Many severely brain-injured patients have no reliable motor output channel, making accurate assessments of cognitive ability very difficult or impossible. Given this confound, it is essential that alternative approaches to the bedside exam be developed to allow for more accurate measurements of a patient's cognitive state. This proposal aims to use EEG measures of the neural response to auditory language for this purpose. Specifically, advanced spectral methods will be used to characterize temporal and spatial aspects of EEG responses to natural language in severely brain-injured subjects and controls. We will conduct a nested and hierarchical study of the brain's response to language. In particular, we will address three questions: is there a differential response to forward versus backward spoken language, does the brain respond differently to different categories of individual words, and does the brain respond to particular markers of semantic content in continuous narration. Analysis of these three levels of language content will allow us to build a graded representation of an individual subject's neural response to language. The central hypothesis is that markers of the EEG-measured response to language will elucidate the neural underpinnings of cognitive function after brain injury. Further, for those patients who do demonstrate consistent bedside behavior, I hypothesize that these measures will be linked to behavioral criteria operationally defined by the Coma Recovery Scale-Revised (CRS-R). First, in order to identify changes in the EEG that co-occur with presentation of language content, subjects will listen to personally relevant stories as well as to time-reversed versions of the same. Analysis of this data will reveal whether there is a specific pattern of brain activity that selectively reflects language processing, and whether such markers relate to outward behavior of patients. Second, to determine if subjects demonstrate a differential neural response to words from different categories, normal subjects and patients will listen to repetitions of ten nouns from two categories previously shown to be easily discriminated in normal brains: objects than can be manipulated by hand and objects than can provide shelter. I will then train a classifier to distinguish between the different categories of words. I will first demonstrate that he brain activity of normal subjects and at least some brain-injured subjects shows a differential response that can be classified. We will then test the hypothesis that the success of a classifier trained on patient data will grade with the patient's CRS-R score. Third, to identify neural activity that occurs in response to narrative shifts in continuous narration, naturalistic narrativs will be played to normal subjects and severely brain-injured subjects during continuous EEG. The data around narrative shifts will be analyzed using average spectra and spectrograms around the events of interest to determine whether there is evidence that subjects are able to actively follow a story.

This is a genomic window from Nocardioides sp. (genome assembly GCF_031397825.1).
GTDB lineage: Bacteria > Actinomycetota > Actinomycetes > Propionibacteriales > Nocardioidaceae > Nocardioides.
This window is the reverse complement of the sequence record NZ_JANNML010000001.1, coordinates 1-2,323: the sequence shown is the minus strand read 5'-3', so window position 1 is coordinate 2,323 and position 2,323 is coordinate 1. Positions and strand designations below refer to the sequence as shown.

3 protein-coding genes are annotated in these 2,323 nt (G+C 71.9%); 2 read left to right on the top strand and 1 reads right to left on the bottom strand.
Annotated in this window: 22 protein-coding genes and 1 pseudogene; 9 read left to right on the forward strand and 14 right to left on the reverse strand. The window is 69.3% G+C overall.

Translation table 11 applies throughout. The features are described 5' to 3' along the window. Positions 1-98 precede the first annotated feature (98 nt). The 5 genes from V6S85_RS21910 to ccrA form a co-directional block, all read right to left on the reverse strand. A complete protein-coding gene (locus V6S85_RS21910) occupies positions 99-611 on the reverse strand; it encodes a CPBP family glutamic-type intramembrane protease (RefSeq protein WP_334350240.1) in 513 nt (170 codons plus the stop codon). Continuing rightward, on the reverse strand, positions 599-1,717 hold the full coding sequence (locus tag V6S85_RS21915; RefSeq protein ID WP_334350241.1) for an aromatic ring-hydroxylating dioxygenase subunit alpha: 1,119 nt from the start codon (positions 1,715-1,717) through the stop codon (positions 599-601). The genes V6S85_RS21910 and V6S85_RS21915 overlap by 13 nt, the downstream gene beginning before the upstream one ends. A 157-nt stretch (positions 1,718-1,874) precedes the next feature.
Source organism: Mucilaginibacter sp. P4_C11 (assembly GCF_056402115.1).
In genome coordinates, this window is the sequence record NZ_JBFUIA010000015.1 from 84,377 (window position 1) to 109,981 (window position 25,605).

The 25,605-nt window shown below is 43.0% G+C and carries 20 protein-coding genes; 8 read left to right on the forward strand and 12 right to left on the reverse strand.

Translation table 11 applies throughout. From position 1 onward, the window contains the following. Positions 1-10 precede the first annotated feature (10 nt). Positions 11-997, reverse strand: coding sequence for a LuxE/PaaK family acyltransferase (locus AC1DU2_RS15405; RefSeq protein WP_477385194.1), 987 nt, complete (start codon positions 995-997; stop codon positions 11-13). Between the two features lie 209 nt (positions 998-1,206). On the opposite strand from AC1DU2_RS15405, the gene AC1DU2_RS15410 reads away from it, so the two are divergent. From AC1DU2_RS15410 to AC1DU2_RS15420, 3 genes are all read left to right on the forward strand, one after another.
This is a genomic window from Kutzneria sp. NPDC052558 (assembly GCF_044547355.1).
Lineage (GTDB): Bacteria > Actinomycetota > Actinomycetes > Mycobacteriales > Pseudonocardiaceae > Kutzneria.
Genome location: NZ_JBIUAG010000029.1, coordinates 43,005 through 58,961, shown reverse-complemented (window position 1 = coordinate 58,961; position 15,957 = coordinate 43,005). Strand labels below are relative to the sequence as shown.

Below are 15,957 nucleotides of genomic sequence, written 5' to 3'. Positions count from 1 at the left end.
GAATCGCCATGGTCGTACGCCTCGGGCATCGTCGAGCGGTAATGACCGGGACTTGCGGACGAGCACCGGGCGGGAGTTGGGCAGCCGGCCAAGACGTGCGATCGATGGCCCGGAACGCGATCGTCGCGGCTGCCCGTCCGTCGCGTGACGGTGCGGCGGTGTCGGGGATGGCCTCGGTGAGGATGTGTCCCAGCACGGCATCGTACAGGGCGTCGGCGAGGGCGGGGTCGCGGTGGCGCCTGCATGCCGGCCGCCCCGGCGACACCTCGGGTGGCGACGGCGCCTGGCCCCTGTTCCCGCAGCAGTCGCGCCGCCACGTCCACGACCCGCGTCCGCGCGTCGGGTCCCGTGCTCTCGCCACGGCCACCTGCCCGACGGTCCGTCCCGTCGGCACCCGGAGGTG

My central hypothesis is that markers of the EEG-measured response to language will elucidate the neural underpinnings of cognitive function after severe traumatic brain injury. Further, for patients who demonstrate consistent bedside behavior, I hypothesize that these measures will be linked to operationally defined behavioral criteria. As such, the proposed experiments could provide a new set of tools for assaying the cognitive function of a brain-injured subject whose diagnosis is otherwise uncertain.